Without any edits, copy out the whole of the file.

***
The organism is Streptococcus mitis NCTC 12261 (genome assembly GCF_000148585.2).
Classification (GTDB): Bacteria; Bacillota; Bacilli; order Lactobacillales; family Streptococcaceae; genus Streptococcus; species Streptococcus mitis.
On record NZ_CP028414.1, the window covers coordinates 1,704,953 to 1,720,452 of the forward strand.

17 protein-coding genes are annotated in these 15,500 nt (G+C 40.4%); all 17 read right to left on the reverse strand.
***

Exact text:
The organism is Streptococcus mitis NCTC 12261 (genome assembly GCF_000148585.2).
Classification (GTDB): Bacteria; Bacillota; Bacilli; order Lactobacillales; family Streptococcaceae; genus Streptococcus; species Streptococcus mitis.
On record NZ_CP028414.1, the window covers coordinates 1,704,953 to 1,720,452 of the forward strand.

17 protein-coding genes are annotated in these 15,500 nt (G+C 40.4%); all 17 read right to left on the reverse strand.